• Ashley Williams takes armband following 6-1 Serbia defeat
• Coleman wants Craig Bellamy to decide on his availability
Chris Coleman has attempted to put his "stamp" on his job as Wales manager by relieving Aaron Ramsey of the captaincy and telling Craig Bellamy that he needs to decide whether he wishes to carry on playing for his country.
Both steps represent a gamble on Coleman's part but after four successive defeats, which have placed his position under scrutiny, the former Fulham manager said he would be "a coward to get to this stage and not change things".
Coleman admitted that he felt compelled to leave everything the same when he replaced Gary Speed, who died last November, and inherited a team that had won four of their last five games. His stance, however, has changed in the wake of the sobering 6-1 defeat by Serbia last month. "I think that was maybe the trigger for me to say: 'Start doing it the way you want to do it and not the way someone else was doing it,'" Coleman said.
That process began on Thursday, when Coleman met Ramsey to tell the 21-year-old, who became the youngest captain in Wales's history when Speed appointed him last March, that he would no longer be leading his country.
On the same day he spoke to Ashley Williams to inform the Swansea City defender that he would be permanently replacing Ramsey as captain and had a frank conversation with Bellamy, when he made it clear that he needed to know whether he was still committed to playing for Wales.
Coleman said Ramsey responded well to the news that he had lost the armband and even suggested that the midfielder felt "a little bit relieved" because the responsibility on his shoulders had become a burden. "I was really impressed with how he handled it. And he was honest as well. He said he was feeling the pressure, so I think it was the right thing to do for him and for us."
Arsène Wenger said that he felt Ramsey "was a bit young" to be captain and the Arsenal manager was confident that Coleman's decision would allow the midfielder to "play with a little bit more freedom at an age where you need to focus on your game". Although Coleman conceded that he would not have changed the captaincy if Wales were winning, he arrived at the same conclusion as Wenger after reviewing the Serbia debacle. "I watched the game over and over and I saw Aaron trying too much. He was looking to get the ball in every area of the pitch. That's's a feather in his cap. He thinks he has to be doing more and trying to help people out because he's the captain but he really needs to be concentrating on himself.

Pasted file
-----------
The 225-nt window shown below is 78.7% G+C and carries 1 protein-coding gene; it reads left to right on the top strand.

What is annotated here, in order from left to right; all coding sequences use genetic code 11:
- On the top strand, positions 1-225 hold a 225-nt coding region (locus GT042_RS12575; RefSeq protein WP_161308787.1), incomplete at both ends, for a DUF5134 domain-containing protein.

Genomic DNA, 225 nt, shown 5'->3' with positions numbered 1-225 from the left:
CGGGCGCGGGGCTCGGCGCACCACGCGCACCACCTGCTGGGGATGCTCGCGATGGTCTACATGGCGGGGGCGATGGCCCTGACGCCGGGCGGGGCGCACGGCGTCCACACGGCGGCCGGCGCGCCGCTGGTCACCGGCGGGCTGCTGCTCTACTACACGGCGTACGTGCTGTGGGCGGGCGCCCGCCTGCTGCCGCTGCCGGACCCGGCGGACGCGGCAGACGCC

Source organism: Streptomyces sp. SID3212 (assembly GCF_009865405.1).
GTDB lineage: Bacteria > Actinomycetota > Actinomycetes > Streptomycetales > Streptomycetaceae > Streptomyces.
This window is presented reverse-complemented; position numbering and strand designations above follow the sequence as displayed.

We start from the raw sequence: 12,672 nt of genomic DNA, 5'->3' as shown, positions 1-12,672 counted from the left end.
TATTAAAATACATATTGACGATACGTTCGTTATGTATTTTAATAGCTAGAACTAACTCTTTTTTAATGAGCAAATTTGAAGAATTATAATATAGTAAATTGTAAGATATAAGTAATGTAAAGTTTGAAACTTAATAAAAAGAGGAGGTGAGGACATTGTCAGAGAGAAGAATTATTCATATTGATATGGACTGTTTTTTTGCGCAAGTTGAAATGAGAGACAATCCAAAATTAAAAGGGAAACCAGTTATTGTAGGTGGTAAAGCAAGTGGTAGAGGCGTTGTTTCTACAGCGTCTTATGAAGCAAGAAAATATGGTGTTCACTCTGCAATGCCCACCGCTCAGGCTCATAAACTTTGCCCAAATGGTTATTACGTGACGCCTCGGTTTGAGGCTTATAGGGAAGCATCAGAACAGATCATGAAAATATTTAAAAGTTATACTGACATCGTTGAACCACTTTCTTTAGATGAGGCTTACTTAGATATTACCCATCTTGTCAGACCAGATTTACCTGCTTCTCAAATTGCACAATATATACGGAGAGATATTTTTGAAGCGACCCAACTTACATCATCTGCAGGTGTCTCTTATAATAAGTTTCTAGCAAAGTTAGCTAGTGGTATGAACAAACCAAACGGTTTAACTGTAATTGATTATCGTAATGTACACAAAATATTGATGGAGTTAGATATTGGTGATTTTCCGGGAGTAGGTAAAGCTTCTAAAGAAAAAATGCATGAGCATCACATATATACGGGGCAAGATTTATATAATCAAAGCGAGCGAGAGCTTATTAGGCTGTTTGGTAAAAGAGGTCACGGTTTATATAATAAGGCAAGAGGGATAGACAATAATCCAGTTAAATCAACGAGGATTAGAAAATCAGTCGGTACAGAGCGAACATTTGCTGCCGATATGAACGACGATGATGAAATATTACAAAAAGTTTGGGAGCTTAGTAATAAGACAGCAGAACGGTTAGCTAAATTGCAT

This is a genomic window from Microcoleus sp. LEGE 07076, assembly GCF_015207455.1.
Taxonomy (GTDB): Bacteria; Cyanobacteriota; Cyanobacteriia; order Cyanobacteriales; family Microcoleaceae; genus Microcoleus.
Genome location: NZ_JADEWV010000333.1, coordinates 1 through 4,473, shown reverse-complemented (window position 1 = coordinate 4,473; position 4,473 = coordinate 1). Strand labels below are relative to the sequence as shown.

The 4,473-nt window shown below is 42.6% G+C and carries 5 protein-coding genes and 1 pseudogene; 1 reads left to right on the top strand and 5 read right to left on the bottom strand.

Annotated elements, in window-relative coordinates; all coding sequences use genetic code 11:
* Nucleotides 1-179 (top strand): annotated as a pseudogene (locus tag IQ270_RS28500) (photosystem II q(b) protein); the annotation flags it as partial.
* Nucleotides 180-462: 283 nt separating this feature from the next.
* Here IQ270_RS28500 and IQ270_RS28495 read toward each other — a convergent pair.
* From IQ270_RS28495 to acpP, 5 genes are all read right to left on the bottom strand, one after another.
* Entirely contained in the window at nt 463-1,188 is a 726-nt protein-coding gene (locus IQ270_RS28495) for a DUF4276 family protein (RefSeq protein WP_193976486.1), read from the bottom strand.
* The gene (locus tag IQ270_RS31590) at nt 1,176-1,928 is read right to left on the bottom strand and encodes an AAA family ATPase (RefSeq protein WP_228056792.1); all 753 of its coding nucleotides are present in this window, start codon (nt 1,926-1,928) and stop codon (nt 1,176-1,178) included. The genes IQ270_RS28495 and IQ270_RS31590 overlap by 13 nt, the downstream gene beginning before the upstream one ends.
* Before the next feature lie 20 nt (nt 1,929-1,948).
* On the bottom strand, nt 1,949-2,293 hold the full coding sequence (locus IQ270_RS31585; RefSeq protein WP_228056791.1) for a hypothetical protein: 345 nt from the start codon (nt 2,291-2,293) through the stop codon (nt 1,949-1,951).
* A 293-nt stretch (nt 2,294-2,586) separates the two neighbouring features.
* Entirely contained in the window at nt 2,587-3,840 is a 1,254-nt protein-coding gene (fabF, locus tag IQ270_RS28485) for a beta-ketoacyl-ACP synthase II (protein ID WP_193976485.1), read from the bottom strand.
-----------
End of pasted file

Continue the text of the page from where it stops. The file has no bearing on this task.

"I watched him for Team GB [at the Olympics] where he wasn't the captain and we started to see Aaron Ramsey again. He was involved in the game, setting goals up, linking play and all over the pitch. When he comes on for Arsenal, he scored a great goal the other night because he hasn't got that added pressure."
Williams, according to Coleman, is a "natural born leader". He has, however, been struggling for form and has needed injections in his ankle to get through matches. "Whether he's got a little knock, his form has been affected or not – it's only three games [Swansea have lost on the spin]," Coleman said. "He's a good player, he's capable and he's proven that at the highest level. I feel he'll do a great job."
Bellamy's position remains a headache for Coleman before the forthcoming World Cup qualifiers against Scotland and Croatia, although he hopes the striker's future will be resolved this weekend. "We have been very patient," Coleman said. "Craig has had his problems and he's openly spoken about that. He knows he's an important player. But I can't keep on saying that. If he says [Saturday], 'Look, I still want to play for Wales and I'm struggling with a knock and won't be available', then I'll have to take that. Or if he says, 'I've thought about it and my international career is at an end', then fine. But I can't keep answering the same questions. It's boring for you and for me. We need to know 'yes' or 'no'."
Either way Coleman badly needs a victory. "As a manager you know what could happen if results do not go your way," he said. "The difference being an international manager is I haven't won a game for nine months in charge and that doesn't sit right with me. Come what may for Scotland and Croatia, all I can do is concentrate on preparing the team as best as I see fit. If the powers-that-be have a decision to make, then that's up to them."